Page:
Art & Design

February 8, 2017

Surveying Black British Art in the 80s

A new exhibition asks urgent conversations about race and art

  • Written by Amuse Team

Bringing 100 works by 30 artists and collectives together under one roof, Nottingham Contemporary’s new exhibition – titled The Place is Here – asks some urgent conversations around race and art both historically and today.

Looking back at Black British art in the 1980s, through artists, writers, thinkers and institutions who explored identity, racism and colonial legacies the exhibition surveys a decade of British past in which racial division and economic inequality were rife. But out of this hot bed of ideas came a new generation of thought.

Lubaina-Himid,-A-Fashionable-Marriage,-1986.-Courtesy-the-artist-and-Hollybush-Gardens,-Photo-M.-Birchall-&-Teo-Lashley-Burnley-(3)

Lubaina Himid, A Fashionable Marriage, 1986. Image courtesy of the artist.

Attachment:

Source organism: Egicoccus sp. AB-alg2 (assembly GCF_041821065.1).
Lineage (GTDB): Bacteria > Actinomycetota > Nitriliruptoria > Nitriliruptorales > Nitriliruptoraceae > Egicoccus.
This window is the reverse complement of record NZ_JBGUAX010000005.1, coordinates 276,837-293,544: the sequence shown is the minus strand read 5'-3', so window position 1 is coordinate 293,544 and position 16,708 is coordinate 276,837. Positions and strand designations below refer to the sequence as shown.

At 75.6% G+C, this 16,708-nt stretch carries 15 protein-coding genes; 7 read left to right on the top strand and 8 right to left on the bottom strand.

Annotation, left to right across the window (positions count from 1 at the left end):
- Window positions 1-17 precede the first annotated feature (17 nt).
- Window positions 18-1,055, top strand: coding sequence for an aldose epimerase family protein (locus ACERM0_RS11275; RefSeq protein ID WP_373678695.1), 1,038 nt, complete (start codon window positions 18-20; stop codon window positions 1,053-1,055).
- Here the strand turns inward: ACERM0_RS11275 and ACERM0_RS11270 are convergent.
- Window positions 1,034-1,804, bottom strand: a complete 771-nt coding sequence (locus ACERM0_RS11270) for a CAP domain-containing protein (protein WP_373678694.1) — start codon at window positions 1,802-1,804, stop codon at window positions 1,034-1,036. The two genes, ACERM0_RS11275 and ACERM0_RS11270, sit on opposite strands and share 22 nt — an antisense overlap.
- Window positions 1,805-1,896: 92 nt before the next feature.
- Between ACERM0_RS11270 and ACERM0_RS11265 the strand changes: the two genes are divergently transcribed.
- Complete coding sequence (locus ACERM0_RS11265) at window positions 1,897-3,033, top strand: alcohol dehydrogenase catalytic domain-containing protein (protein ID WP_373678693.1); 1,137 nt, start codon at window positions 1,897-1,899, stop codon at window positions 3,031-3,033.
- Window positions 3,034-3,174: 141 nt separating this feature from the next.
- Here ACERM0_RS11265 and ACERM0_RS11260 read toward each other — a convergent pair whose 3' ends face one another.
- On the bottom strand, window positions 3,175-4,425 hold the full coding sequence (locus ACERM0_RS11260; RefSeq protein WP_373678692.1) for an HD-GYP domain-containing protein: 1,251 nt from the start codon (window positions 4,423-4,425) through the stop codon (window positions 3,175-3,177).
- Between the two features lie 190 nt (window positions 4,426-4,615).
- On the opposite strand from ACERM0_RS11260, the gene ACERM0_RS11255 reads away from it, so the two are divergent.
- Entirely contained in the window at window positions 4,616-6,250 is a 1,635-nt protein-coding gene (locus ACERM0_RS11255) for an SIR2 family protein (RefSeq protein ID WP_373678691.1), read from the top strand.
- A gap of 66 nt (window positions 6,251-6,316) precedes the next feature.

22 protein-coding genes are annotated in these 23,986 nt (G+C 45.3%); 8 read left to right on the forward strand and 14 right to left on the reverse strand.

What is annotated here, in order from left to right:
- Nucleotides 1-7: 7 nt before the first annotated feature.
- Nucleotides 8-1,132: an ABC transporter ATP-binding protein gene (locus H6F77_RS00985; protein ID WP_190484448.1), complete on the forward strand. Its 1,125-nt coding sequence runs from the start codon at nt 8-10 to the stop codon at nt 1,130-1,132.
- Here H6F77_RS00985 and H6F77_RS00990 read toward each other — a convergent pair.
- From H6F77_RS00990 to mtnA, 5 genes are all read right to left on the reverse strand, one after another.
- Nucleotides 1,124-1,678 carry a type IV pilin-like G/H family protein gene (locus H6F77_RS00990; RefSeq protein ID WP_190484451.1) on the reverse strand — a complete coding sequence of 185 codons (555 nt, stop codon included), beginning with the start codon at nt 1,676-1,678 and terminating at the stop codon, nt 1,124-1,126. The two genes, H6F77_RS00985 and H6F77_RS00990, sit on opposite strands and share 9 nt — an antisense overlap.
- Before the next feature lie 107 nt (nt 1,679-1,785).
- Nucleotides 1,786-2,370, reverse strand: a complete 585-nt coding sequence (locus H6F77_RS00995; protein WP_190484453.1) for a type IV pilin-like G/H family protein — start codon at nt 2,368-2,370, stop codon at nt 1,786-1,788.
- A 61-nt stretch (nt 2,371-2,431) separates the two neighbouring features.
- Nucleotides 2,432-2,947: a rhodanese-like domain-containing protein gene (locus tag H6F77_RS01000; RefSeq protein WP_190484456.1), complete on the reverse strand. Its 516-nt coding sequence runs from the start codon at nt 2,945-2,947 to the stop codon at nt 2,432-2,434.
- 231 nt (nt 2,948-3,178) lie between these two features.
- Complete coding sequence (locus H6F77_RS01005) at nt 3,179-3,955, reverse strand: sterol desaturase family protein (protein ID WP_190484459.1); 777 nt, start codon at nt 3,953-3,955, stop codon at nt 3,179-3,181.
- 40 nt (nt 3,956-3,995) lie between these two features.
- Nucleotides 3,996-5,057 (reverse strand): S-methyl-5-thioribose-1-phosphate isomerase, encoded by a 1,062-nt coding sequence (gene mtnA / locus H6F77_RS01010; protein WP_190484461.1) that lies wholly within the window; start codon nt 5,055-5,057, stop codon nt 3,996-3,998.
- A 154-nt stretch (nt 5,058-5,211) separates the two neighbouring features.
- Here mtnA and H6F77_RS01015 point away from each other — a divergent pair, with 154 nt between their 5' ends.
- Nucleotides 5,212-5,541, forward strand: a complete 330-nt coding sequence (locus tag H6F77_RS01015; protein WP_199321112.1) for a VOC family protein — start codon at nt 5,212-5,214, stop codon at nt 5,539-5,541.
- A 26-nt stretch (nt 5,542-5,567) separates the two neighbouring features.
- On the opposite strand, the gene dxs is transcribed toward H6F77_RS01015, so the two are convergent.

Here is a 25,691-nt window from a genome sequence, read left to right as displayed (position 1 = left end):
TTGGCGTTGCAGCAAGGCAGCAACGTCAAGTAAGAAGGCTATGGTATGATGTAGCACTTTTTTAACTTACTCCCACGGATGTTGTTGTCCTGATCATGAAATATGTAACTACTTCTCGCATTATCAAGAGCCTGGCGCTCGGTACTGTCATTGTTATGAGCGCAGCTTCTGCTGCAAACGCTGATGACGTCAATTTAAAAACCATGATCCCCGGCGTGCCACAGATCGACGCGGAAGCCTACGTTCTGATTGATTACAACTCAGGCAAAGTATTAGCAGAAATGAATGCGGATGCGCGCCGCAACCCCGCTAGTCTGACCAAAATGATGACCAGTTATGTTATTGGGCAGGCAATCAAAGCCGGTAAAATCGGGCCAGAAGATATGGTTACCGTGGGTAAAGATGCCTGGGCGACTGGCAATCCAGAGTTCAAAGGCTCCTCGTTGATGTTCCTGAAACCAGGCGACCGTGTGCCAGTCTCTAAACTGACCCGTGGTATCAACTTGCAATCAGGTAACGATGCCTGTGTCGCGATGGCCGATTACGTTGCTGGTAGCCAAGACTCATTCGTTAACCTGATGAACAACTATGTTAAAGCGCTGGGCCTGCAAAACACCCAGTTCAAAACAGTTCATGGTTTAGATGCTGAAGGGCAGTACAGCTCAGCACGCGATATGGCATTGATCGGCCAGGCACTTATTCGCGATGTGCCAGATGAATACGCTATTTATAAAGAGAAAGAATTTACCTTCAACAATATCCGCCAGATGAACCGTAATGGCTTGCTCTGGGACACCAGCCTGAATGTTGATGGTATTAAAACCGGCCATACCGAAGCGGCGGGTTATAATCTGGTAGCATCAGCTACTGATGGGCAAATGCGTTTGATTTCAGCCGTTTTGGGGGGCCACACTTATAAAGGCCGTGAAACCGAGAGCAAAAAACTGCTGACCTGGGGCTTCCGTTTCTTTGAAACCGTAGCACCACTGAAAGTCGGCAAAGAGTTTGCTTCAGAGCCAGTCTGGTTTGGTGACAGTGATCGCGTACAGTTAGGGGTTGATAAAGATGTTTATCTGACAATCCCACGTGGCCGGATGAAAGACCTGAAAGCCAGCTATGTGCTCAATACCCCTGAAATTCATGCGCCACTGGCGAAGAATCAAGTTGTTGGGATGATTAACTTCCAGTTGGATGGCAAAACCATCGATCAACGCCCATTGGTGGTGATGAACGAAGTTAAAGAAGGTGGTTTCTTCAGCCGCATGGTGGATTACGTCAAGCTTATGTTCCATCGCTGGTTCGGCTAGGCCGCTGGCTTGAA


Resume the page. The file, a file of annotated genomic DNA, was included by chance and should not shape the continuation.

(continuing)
As Lubaina Himid – a key figure in the exhibition, and from whom the exhibition’s title is borrowed – wrote in 1985, “We are claiming what is ours and making ourselves visible.” It was a time when urgent questions were asked about accepted social values, visible across different media through what art historian Kobena Mercer has described as “formal and aesthetic strategies of hybridity”.

The Place is Here will span painting, sculpture, installation, photography, video and archival displays from the 1980s, exploring this pivotal decade for British culture and politics. With not to be missed works on display from Sonia Boyce, Eddie Chambers, Mona Hatoum, Lubaina Himid and Isaac Julien.

Chila-Kumari-Burman,-1982.-Image-courtesy-of-the-artist-(2)

Chila Kumari Burman, 1982. Image courtesy of the artist.

The Place is Here will run from 4 February to 30 April at Nottingham Contemporary.

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